A new version of our action learning projects class applies business school talent to the challenges of delivering global health
MIT Sloan School of Management works with health care enterprises in sub-Saharan Africa and, now, India, to address their problems, decisions, and opportunities. Guided by MIT Sloan faculty and Global Health Delivery Project experts, experienced MBA students plan, refine and help enact substantial improvements to meet the needs of partner organizations. The goal is to tackle constraints that limit health care delivery for organizations on the front lines of working with patients and communities in resource-limited settings. Starting in early 2011, student teams work from MIT as well as on-site for two weeks in March to deliver customized solutions co-designed with each enterprise. At the end, we share results and learning.
How does it work?
We work with potential partners to identify their pressing problems. If there’s a good fit, we define an actionable project. At the start of the course, each team of four MBA students, most with several years’ work experience, pairs with a host. Teams work part-time from MIT for two months, then full-time on-site for two weeks, ending with a final presentation of the work and findings. The collaboration wraps up after the work is finalized back at MIT in April.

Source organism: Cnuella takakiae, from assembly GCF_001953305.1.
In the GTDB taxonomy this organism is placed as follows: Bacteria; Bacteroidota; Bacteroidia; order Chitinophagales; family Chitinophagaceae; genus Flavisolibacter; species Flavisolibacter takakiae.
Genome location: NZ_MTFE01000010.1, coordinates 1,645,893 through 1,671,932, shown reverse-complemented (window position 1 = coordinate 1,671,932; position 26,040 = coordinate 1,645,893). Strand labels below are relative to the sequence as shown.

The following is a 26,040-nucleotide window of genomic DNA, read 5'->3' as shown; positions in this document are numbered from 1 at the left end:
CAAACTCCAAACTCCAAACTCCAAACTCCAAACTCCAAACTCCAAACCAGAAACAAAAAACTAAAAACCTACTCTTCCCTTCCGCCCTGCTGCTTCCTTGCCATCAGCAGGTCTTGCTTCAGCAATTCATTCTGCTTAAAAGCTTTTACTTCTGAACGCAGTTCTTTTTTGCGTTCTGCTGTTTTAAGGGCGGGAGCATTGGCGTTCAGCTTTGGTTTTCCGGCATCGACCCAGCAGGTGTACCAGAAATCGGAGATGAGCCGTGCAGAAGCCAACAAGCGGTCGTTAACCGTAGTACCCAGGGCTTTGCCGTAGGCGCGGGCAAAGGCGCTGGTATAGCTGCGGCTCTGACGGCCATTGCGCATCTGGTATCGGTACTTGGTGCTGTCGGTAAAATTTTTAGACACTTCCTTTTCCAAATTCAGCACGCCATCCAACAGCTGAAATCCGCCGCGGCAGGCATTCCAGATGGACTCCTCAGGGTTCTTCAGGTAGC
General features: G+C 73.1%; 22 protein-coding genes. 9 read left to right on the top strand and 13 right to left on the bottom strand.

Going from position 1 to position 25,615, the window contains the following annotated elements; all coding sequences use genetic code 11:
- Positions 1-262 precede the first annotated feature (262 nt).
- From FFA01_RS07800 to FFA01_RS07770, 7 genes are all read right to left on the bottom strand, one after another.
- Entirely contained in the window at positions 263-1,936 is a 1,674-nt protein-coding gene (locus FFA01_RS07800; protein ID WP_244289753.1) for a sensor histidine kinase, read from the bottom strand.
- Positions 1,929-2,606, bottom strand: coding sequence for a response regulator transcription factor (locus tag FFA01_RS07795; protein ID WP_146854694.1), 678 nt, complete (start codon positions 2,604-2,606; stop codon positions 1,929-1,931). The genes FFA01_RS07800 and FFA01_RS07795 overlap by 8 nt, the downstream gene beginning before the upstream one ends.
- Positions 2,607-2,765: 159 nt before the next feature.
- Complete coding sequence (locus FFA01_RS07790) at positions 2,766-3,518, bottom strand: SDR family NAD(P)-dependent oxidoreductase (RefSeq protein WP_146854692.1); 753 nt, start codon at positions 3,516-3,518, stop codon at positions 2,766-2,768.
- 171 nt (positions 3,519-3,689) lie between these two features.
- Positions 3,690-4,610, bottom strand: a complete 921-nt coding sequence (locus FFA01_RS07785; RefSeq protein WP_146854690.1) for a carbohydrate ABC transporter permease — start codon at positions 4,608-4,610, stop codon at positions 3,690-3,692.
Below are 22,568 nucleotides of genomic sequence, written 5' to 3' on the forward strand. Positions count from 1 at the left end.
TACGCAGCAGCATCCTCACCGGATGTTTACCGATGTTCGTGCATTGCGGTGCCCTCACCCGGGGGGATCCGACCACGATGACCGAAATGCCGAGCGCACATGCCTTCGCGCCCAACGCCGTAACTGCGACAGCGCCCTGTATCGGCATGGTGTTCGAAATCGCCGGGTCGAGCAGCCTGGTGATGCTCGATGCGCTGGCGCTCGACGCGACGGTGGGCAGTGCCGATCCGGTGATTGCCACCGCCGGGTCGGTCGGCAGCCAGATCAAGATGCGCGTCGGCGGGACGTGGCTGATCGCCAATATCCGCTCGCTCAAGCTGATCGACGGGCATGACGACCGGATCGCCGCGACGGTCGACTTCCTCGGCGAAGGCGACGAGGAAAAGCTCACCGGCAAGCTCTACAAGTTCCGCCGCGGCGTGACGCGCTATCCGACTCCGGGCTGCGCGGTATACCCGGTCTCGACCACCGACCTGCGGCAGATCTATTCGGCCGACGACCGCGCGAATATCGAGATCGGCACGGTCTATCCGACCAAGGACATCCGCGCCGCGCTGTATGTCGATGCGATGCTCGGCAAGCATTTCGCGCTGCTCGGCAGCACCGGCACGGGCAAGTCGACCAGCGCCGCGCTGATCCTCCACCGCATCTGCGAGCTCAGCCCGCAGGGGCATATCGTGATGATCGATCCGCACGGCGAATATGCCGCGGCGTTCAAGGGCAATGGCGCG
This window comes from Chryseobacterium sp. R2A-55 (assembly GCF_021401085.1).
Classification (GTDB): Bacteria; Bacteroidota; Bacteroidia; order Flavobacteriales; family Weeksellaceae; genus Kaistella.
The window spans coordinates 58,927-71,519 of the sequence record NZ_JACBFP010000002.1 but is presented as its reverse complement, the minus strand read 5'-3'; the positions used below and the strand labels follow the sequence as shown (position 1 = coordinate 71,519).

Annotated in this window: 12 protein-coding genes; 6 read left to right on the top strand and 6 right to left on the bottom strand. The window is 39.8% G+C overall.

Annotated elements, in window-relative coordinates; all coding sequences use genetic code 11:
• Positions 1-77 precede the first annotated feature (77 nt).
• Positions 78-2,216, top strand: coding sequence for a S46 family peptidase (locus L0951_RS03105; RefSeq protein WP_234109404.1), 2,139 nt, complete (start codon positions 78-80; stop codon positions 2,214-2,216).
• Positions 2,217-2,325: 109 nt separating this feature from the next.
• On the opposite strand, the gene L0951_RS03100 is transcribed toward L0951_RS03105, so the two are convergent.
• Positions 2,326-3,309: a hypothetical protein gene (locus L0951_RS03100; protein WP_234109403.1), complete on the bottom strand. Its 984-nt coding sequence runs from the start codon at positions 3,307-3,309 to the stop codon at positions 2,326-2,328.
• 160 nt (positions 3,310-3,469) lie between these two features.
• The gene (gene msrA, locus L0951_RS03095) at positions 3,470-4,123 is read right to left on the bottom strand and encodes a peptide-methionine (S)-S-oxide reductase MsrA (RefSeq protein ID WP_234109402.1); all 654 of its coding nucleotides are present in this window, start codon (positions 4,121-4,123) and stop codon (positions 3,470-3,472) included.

Projects cluster in three areas: process and supply chain improvement; reaching and serving patients, including via pricing, income generation, and marketing; and developing new lines of business or organizational models to increase sustainability.
How is this possible?
We build on MIT Sloan’s signature international action learning platform. Over the past two years more than 100 MIT graduate students worked with businesses and organizations across Africa, applying management skills, tools, and approaches to solve problems their hosts identify. Our global health focus is enabled by the expertise and resources of our partners at the Global Health Delivery Project. Students are unpaid and no fees are involved. We share travel costs with hosts as needed.
Why do this?
We aim to contribute via teaching and learning, serving host needs, and generating ideas and insights that could inform others and spur future work, including research. Health delivery organizations and their leaders need innovative and practical approaches. So far, almost 30 projects have demonstrated that tangible improvements can increase efficiency, reduce problems, and support the development of health delivery organizations.
Join us! MIT Sloan Senior Lecturer Anjali Sastry and the rest of the GHD Lab team seek practical, operational health care delivery challenges in logistics, reaching and serving patients, or business development.